Hobbs, Woods, L.P.N. Overstreet, Bunn, Fuller, and Lindberg
be dismissed without prejudice from the case because the
Plaintiff was unable to effect service of the Complaint upon
them. (ECF No. 52). The Report was adopted on January 8,
2018. (ECF No. 53).
judgment is appropriate if, after viewing the facts and all
reasonable inferences in the light most favorable to the
nonmoving party, Matsushita Elec. Indus. Co. v. Zenith
Radio Corp., 475 U.S. 574, 587 (1986), the record
“shows that there is no genuine dispute as to any
material fact and the movant is entitled to judgment as a
matter of law.” Fed.R.Civ.P. 56(a). “Once a party
moving for summary judgment has made a sufficient showing,
the burden rests with the non-moving party to set forth
specific facts, by affidavit or other evidence, showing that
a genuine issue of material fact exists.” National
Bank of Commerce v. Dow Chemical Co., 165 F.3d 602, 607
(8th Cir. 1999).
non-moving party “must do more than simply show that
there is some metaphysical doubt as to the material
facts.” Matsushita, 475 U.S. at 586.
“They must show there is sufficient evidence to support
a jury verdict in their favor.” National Bank,
165 F.3d at 607 (citing Anderson v. Liberty Lobby,
Inc., 477 U.S. 242, 249 (1986)). “A case founded
on speculation or suspicion is insufficient to survive a
motion for summary judgment.” Id. (citing
Metge v. Baehler, 762 F.2d 621, 625 (8th Cir.
1985)). “When opposing parties tell two different
stories, one of which is blatantly contradicted by the
record, so that no reasonable jury could believe it, a court
should not adopt that version of the facts for purposes of
ruling on a motion for summary judgment.” Scott v.
Harris, 550 U.S. 372, 380 (2007).
argue summary judgment should be granted in their favor
because: (1) Defendants are entitled to qualified immunity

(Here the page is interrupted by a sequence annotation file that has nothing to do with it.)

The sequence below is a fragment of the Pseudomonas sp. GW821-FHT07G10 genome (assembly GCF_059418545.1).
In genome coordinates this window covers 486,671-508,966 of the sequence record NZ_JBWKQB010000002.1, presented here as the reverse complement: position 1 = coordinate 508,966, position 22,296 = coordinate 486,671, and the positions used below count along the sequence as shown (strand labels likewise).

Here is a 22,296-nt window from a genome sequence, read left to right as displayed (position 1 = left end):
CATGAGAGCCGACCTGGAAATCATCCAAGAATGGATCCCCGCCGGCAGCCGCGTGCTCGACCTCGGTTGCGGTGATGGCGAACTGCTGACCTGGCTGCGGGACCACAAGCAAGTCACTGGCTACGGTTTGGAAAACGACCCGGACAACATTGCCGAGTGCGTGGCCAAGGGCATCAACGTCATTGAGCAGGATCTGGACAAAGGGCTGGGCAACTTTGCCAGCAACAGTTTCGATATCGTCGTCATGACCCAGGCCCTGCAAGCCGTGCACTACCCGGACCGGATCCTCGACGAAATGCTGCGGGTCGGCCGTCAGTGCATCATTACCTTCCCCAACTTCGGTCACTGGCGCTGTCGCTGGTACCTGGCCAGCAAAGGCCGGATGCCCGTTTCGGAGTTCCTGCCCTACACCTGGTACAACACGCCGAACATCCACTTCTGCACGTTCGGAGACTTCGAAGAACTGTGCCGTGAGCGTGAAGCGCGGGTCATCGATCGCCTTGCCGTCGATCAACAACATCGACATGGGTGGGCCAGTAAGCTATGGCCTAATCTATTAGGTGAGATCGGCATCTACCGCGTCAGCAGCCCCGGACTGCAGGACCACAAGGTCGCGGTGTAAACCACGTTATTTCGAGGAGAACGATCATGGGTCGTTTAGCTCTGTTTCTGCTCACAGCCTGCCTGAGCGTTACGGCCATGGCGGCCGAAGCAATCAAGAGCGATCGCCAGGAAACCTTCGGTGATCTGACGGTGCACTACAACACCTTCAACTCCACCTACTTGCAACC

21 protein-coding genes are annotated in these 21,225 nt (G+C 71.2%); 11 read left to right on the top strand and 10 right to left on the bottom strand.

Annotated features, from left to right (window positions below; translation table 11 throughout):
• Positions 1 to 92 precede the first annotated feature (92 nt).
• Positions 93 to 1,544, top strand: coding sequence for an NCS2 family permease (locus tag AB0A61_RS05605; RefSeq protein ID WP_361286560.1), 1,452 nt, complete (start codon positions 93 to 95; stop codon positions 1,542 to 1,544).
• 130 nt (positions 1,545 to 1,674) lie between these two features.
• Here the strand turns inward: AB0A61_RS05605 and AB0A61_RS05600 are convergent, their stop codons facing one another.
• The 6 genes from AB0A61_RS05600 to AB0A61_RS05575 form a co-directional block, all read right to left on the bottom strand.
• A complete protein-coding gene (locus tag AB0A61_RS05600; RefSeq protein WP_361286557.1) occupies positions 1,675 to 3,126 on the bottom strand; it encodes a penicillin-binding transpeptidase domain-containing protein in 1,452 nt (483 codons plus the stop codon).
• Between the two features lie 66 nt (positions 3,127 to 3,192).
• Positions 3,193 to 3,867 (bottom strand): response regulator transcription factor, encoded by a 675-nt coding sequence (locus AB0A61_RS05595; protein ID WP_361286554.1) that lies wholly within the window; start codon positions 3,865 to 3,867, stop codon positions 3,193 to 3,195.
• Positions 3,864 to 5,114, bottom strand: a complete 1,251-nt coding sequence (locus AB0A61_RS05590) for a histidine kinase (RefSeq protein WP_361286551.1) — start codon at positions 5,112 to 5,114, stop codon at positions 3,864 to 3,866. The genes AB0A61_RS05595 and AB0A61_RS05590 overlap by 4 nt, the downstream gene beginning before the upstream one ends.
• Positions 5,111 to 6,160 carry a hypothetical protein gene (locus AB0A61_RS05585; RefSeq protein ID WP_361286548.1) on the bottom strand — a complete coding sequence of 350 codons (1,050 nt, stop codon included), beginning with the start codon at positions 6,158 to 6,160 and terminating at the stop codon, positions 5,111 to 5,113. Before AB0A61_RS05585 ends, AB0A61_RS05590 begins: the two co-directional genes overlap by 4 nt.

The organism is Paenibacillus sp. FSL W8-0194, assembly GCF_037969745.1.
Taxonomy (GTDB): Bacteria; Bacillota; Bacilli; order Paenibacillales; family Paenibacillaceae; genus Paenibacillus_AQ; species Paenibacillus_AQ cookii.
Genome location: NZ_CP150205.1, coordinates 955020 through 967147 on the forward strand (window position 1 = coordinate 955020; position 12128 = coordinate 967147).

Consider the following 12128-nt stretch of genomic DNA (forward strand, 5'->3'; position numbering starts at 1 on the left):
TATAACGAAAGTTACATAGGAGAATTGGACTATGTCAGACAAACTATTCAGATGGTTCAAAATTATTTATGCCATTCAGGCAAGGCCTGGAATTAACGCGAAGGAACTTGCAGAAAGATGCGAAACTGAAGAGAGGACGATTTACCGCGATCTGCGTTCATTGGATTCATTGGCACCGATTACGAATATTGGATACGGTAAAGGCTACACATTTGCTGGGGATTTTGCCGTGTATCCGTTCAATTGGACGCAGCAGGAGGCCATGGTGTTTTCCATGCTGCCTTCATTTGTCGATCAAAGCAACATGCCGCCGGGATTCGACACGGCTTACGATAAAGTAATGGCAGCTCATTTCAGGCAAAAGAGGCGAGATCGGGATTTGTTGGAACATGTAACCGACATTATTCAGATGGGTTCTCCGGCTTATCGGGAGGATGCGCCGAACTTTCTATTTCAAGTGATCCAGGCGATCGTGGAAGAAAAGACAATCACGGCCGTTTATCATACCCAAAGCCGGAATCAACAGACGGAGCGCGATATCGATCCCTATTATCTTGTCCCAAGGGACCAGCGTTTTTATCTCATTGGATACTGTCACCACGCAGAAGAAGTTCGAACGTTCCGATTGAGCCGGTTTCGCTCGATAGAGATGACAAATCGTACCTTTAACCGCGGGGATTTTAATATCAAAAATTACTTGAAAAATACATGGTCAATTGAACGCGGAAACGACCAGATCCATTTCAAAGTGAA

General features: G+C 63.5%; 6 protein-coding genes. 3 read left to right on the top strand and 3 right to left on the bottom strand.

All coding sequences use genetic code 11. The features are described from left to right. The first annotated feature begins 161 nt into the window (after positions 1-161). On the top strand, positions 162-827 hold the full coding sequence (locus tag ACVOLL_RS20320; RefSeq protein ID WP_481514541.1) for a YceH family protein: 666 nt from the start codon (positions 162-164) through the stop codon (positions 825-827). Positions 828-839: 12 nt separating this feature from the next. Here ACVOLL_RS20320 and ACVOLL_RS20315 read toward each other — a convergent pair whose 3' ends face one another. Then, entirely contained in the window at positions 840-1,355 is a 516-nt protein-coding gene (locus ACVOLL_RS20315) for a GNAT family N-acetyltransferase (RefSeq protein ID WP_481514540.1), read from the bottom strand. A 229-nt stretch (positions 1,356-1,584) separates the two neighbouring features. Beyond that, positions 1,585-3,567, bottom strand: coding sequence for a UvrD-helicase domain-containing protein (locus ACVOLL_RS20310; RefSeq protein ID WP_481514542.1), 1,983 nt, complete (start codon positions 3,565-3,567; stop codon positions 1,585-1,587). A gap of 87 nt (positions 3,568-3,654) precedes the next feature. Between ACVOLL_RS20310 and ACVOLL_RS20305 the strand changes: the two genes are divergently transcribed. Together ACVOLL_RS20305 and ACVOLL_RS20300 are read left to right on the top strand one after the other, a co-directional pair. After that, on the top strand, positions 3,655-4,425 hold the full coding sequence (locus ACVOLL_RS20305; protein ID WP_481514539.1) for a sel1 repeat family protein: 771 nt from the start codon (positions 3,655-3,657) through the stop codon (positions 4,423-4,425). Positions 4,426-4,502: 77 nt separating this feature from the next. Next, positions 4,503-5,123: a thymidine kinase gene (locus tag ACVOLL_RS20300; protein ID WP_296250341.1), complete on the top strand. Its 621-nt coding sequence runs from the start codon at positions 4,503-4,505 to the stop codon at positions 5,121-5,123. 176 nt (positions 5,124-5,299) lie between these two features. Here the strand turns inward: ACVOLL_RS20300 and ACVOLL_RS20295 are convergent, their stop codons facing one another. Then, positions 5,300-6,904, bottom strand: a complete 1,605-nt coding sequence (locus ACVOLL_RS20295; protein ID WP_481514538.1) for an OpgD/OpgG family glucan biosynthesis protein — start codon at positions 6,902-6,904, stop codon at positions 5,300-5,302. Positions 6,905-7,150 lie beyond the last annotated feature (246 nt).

for Plaintiff's individual capacity excessive force
claims because the videos and other exhibits contradict
Plaintiff's allegations of excessive force; (2) due to
the extensive training and supervision procedures of SCDC,
Defendants Devane, Miller, Taulbee, and Jackson were not
aware of any risk to detainees, and alternatively,
Plaintiff's claims against these Defendants are based on
vicarious liability; and, (3) Plaintiff alleged no official
capacity claims. (ECF No. 49).
argues the videos do not show the entirety of the incidents
(ECF No. 57 at 19-21), but the footage is still sufficient to
support his claim and survive summary judgment. (Id.
at 3). For both incidents, Plaintiff alleges the guards
attempted to provoke him (Id. at 5-6), and his
actions were misinterpreted as resistance (Id. at
prison officials stand accused of using excessive physical
force in violation of the Eighth Amendment, the ‘core
judicial inquiry' is whether the force was applied in a
good faith effort to maintain or restore discipline, or
maliciously and sadistically to cause harm.” Jones
v. Shields, 207 F.3d 491, 495 (8th Cir. 2000) (citing
Hudson v. McMillian, 503 U.S. 1, 5 (1992)).
“Because the use of force is sometimes required in
prison settings, guards are liable only if they are
completely unjustified in using force, i.e., they are using
it maliciously and sadistically.” Irving v.
Dormire, 519 F.3d 441, 446 (8th Cir. 2008). Relevant
factors to be considered for this inquiry include “the
need for application of force, the relationship between that
need and the amount of force used, the threat ...